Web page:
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An Early Morning Start

It's 4:45 in the morning on December 8, 2017. Truthfully, it has only been a few hours since I first had the idea that I should start writing down my thoughts, so it’s not as if I've been wrestling with the idea for months, weeks, or even days. But the idea came late at night, and as most late-night ideas do, it refused to be tucked away by something as insignificant as a good night’s sleep. The idea to write came on the tail end of a meeting with our church board at which I informed them that a member and leader in our congregation had let me know that he is gay and that he was “coming out.”

In the words of one of our team members, “This is going to be an absolute hailstorm of disaster.”

Well, I thought to myself, if no one else has written a manual on how to do this, maybe I should get started on one.

(Note: This post is part of an ongoing series called The View From Here. Please follow this link and start reading at the oldest post, Fear and Trembling.)

An early morning start is not the way I usually operate. When I turned off the lights last night, I expected to be woken up by a gentle tap on the shoulder from my fourteen-year-old daughter, reminding me to roll out of bed to drive her and a teammate to school so they could board the bus for an out-of-town volleyball tournament. That’s how most days start for me: a gentle waking to the sounds of my kids getting up and ready for school, much later than 4:45 am.

It’s cold this morning, with winter finally digging in its heels here in Southwestern Ontario. I turned up the thermostat and made myself a cup of tea before sitting down to type these first few words. I’ve never been a coffee drinker, so a typical morning for me starts with a cup of tea, Twinings Earl Grey being my cup of choice. But today I reached to the back of our cupboard for an herbal tea that goes by the creative name of Stress Buster. It even has a catchy tagline: “For the cool cucumber inside of you.” That’s where I’m at today.

When our board meeting came to an end, I encouraged the team to spend some time looking for stories of churches that had walked down this path to see what we could learn from them. What problems had they discovered along the way? What lessons did they learn? And how did they avoid blowing things up in the process? Or maybe things did blow up, and if so, what advice would they give to a church like ours that was about to wander into similar territory?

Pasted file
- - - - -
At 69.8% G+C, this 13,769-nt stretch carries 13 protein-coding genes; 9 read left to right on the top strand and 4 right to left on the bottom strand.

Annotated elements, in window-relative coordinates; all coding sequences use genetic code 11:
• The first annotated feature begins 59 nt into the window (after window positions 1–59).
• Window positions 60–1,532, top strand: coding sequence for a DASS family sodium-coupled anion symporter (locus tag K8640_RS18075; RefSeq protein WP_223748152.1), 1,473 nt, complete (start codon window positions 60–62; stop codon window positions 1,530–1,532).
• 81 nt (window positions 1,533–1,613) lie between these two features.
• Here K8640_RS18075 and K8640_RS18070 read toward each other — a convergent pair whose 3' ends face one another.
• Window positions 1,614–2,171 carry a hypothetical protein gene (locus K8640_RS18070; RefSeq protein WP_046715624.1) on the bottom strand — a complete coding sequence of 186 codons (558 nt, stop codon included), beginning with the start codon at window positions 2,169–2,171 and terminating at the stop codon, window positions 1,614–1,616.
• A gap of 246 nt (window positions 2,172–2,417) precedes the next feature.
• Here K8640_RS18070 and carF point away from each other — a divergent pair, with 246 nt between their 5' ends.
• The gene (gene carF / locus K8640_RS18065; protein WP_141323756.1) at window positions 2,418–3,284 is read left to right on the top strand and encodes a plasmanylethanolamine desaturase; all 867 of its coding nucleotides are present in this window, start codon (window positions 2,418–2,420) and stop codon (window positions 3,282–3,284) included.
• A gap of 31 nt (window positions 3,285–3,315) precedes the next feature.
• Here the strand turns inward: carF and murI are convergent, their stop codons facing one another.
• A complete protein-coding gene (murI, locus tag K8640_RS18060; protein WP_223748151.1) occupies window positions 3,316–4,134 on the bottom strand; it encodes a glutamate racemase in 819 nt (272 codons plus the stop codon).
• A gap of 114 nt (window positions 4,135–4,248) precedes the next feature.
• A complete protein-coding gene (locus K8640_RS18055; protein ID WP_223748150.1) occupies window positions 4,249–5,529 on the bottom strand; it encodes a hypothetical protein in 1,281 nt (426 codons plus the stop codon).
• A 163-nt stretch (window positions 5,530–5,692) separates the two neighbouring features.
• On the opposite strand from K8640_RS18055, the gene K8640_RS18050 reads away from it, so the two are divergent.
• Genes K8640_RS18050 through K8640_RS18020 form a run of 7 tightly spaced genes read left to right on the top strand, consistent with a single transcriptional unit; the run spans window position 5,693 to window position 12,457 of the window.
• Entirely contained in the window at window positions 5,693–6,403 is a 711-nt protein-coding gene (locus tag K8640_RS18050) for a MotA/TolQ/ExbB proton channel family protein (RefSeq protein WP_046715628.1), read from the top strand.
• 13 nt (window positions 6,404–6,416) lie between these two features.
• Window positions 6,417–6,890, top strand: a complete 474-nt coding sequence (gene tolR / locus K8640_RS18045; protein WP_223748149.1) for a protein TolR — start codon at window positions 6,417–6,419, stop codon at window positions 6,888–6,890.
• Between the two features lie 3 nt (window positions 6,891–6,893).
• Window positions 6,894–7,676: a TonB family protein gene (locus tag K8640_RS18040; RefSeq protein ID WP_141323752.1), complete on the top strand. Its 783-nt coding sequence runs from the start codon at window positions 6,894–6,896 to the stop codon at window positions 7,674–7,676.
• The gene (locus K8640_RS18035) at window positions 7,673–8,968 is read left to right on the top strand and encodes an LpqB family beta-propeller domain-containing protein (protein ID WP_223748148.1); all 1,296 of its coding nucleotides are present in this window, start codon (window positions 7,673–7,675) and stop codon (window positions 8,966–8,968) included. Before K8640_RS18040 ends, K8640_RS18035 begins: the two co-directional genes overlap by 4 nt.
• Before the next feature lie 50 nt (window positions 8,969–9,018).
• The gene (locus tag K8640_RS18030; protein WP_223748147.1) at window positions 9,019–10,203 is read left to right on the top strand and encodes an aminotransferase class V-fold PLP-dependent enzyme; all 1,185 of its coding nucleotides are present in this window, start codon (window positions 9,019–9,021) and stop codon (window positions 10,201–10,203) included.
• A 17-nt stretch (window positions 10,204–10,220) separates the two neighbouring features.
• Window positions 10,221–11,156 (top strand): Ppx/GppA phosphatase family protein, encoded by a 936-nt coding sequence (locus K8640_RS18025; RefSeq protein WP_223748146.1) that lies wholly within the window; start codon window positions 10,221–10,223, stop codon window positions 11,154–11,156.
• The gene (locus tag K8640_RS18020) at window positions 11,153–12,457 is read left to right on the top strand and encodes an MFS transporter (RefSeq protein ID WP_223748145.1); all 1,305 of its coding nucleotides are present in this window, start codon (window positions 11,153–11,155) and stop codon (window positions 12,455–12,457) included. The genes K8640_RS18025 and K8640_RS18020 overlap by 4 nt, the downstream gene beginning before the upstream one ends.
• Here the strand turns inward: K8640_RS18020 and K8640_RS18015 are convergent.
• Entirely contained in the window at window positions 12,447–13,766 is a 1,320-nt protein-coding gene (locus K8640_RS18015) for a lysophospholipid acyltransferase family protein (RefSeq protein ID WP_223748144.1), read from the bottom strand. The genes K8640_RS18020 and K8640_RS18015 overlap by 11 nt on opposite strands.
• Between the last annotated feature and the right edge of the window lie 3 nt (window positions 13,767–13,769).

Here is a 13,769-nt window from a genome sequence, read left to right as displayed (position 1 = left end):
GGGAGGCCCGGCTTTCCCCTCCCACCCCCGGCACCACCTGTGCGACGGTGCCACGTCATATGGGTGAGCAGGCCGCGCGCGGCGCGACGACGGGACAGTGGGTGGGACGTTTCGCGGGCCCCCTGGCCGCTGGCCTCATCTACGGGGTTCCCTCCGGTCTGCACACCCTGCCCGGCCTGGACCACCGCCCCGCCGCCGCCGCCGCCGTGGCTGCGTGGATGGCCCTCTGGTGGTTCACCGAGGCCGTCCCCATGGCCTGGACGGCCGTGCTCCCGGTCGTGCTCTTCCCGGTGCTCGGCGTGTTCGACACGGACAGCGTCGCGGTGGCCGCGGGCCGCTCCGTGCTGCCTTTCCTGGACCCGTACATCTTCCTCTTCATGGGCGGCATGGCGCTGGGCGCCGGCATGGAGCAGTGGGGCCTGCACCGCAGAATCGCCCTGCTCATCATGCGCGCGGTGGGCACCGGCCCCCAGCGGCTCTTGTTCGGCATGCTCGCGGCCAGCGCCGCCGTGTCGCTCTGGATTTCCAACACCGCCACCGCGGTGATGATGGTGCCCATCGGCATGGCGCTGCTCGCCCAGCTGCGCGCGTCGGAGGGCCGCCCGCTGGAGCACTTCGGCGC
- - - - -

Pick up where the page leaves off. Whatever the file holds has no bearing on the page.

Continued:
I gave in to the idea of writing after a restless night’s sleep where a flurry of stories, personal encounters and mind-bending problems were swirling around in my pastoral mind, fighting to make their way out, perhaps onto the pages of a book that could help people like me navigate the tricky waters we are about to enter.

A number of years ago, I was leading a campus church in our city. It had grown rapidly in its early years to the point where, every Monday night, we would see between 700-800 students and young adults stream into the campus nightclub where our church met. That is an entirely different story altogether, but the reason I bring it up is to say that in one particularly bad week, our thriving church was suddenly pushed off the University campus through some ‘creative’ policy changes, starting a long, slow unraveling of the dream that our committed team of young leaders had put so much of our heart and soul into.

In recent years, though, I have become more comfortable admitting that my leadership was at or near the centre of the conflict we had with the university. Had I known then what I know now, I honestly believe that much of what we went through could have been avoided. I’m not being dramatic about this, either. It’s a simple fact: my failure to understand the reality of our situation led me to make decisions that caused unnecessary harm to our student church and, ultimately, to the vision that God had called us to.